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Medical Errors in Outpatient Settings

photo of doctor speaking with patient - medical errors in outpatient settingsThere’s been quite a bit in the news lately about medical errors in hospitals. And hospitals are making concerted efforts to reduce errors (although there is still much room for improvement). But you don’t often hear about the dangers patients face in doctor offices, urgent care centers, day surgical centers and even their homes. Do you know what can kind of mistakes doctors make that can impact your health? Do you know how to reduce your risk of medical errors in outpatient settings?

Patients see doctors in outpatient settings much more often than in hospitals.

Significantly more patients have healthcare interactions in an outpatient setting as compared to inpatient. It’s worth noting that each year there are 950 million doctor office visits in the US, in contrast to 34 million hospital discharges. Note these statistics don’t include federal government run hospitals, like VA hospitals.

How are patient safety and medical errors related?

Simply put, a medical error is a mistake made by a health professional which can result in patient harm. More precisely, a medical error is when an action (or task) is not completed as intended, or when the wrong action/task is used. There are countless places where errors may occur, including problems in practice, products, procedures, and systems.

Patient safety efforts address how hospitals and other health care organizations protect their patients from errors, injuries, accidents, and infections.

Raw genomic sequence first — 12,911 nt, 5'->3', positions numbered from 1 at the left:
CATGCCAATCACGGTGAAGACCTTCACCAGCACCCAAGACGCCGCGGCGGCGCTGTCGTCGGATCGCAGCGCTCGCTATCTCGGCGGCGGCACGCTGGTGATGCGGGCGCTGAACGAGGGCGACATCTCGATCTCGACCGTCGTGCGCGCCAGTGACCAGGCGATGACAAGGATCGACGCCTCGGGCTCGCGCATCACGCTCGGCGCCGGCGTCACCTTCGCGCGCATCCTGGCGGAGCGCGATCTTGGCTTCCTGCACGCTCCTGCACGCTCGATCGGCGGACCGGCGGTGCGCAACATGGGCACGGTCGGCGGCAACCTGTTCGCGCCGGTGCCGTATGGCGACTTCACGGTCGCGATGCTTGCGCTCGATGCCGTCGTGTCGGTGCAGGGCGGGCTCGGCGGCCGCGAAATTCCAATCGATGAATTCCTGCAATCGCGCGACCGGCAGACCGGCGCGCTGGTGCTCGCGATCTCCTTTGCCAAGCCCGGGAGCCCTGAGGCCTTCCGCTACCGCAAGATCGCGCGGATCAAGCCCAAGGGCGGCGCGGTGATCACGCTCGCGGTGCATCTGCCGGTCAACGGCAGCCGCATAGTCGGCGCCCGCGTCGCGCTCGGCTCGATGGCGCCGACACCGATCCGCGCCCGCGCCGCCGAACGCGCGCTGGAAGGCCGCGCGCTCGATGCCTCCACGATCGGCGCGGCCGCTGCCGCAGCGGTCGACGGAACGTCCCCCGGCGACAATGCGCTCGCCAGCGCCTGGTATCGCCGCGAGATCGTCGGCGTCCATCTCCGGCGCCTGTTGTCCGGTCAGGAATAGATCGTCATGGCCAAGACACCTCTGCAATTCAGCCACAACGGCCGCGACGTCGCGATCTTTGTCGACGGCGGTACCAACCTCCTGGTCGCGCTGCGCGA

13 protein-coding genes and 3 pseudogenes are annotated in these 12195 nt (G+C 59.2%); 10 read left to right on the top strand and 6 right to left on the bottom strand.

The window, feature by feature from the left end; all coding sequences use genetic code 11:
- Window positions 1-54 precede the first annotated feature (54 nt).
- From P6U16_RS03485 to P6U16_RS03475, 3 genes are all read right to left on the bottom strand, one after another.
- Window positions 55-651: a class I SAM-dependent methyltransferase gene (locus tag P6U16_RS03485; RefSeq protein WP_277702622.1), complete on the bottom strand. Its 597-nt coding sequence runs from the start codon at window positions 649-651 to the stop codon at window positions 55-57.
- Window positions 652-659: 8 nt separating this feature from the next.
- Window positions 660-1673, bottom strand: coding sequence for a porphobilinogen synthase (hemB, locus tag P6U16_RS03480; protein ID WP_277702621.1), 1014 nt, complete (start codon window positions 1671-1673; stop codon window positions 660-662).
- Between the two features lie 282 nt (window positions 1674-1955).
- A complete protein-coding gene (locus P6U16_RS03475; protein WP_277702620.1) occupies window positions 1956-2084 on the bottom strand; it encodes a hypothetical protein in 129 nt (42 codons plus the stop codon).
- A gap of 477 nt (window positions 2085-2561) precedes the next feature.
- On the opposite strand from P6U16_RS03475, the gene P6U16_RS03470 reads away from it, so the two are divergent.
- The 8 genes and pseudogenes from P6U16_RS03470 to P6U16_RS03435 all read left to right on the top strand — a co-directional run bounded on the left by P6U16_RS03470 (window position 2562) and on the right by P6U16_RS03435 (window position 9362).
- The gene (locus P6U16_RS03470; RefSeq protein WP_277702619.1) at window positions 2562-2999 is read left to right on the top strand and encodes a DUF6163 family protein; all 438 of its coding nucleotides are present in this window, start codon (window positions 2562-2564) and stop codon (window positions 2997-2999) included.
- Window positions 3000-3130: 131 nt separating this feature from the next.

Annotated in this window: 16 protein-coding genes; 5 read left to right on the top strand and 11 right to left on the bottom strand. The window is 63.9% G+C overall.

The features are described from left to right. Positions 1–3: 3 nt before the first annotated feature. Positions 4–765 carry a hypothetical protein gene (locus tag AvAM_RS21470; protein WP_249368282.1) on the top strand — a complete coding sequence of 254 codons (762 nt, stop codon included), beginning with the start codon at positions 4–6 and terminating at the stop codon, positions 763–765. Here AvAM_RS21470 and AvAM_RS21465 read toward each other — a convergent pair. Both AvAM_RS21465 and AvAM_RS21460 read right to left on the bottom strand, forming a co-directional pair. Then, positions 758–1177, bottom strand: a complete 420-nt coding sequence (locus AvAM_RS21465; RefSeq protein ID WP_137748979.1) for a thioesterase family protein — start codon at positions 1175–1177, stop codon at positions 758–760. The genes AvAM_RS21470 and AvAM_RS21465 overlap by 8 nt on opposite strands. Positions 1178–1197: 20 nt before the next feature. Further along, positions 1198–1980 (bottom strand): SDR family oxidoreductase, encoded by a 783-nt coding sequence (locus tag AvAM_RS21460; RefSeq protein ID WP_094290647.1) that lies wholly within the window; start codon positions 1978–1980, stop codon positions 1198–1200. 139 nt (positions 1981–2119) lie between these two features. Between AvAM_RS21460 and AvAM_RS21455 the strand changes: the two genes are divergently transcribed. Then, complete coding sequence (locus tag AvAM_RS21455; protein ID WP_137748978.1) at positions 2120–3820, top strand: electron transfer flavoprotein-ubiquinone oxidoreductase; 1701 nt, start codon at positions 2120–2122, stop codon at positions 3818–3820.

What kinds of medical errors in outpatient settings should you worry about?

Errors in outpatient settings generally fall into one of these 3 categories:

  • Diagnostic – such as an error or delay in diagnosis
  • Treatment – error in an operation, procedure, medication or test
  • Preventive – inadequate monitoring or follow-up of treatment
What about errors in primary care?

Primary care doctors report errors that involve complications from misdiagnosis, poor communication and medication issues. Additionally, errors can occur due to broader organizational or system issues.

How common are errors in outpatient settings? 

photo pile of caution signs - medical errors in outpatient settingsUnfortunately, errors made in outpatient settings are considered to be as common, if not more prevalent, than errors made in hospital settings. Yet it’s hard to find data on the numbers of these errors. However, a 2020 report by the Foundation for the Innovation and Development of Health Safety estimates that as many as 4 in 10 patients are harmed in primary and outpatient healthcare settings across the globe, in developing and developed nations. Furthermore, the report states that up to 80% of these medical errors are preventable.

How serious are errors in outpatient settings?

There is no doubt about it, these errors can lead to serious harm and even death. But data on the frequency and severity of harm are not readily available.

However, one way to evaluate the seriousness of medical errors is to look at successful medical malpractice claims. A review of medical malpractice claims (2005 to 2009) found:

  • photo of gavel43% of the 10,739 claims paid on behalf of doctors were for incidents in outpatient settings.
  • Of the claims for outpatient settings, 46% were for diagnostic errors.

Sadly, the outcomes were often tragic:

  • 36% led to major injury.
  • Nearly 31% of events led to the patient’s death.